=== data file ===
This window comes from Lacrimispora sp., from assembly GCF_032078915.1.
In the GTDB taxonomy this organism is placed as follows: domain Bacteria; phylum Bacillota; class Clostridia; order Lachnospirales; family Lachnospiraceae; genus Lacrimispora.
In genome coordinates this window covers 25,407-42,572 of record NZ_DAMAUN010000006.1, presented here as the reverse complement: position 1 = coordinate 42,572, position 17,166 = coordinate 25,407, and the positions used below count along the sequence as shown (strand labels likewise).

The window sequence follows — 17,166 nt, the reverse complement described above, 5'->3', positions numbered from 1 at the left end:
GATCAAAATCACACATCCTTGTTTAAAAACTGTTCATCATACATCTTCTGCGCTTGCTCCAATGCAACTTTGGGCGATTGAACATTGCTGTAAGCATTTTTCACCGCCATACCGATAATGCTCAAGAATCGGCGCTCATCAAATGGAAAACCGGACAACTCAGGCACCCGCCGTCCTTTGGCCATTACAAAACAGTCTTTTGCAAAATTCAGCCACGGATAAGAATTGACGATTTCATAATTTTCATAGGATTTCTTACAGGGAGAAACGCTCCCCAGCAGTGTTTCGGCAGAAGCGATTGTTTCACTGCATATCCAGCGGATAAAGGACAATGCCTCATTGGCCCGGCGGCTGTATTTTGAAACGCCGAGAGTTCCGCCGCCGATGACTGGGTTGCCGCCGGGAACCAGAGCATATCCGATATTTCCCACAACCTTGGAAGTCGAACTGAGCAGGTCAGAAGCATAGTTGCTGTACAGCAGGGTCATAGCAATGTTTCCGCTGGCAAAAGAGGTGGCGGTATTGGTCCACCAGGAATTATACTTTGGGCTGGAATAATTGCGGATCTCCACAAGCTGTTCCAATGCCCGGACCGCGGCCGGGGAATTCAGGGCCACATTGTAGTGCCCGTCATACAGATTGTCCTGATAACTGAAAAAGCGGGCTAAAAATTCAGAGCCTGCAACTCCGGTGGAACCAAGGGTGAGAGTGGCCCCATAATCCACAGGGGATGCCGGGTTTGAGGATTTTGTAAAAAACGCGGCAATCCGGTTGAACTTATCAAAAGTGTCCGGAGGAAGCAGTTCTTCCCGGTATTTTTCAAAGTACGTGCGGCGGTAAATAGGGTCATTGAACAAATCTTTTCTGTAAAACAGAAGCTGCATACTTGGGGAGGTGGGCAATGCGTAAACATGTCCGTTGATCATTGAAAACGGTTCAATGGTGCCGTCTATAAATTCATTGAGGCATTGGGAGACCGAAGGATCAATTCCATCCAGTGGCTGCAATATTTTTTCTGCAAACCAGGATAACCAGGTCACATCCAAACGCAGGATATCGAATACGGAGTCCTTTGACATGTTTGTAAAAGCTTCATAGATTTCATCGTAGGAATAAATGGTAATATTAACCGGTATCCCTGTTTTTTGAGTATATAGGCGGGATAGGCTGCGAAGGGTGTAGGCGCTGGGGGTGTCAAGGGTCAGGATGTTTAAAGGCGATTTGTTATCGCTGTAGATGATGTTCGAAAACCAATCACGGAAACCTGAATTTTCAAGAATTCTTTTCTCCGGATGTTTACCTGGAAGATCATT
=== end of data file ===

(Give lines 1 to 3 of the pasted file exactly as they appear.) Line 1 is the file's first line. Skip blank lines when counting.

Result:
This window comes from Lacrimispora sp., from assembly GCF_032078915.1.
In the GTDB taxonomy this organism is placed as follows: domain Bacteria; phylum Bacillota; class Clostridia; order Lachnospirales; family Lachnospiraceae; genus Lacrimispora.
In genome coordinates this window covers 25,407-42,572 of record NZ_DAMAUN010000006.1, presented here as the reverse complement: position 1 = coordinate 42,572, position 17,166 = coordinate 25,407, and the positions used below count along the sequence as shown (strand labels likewise).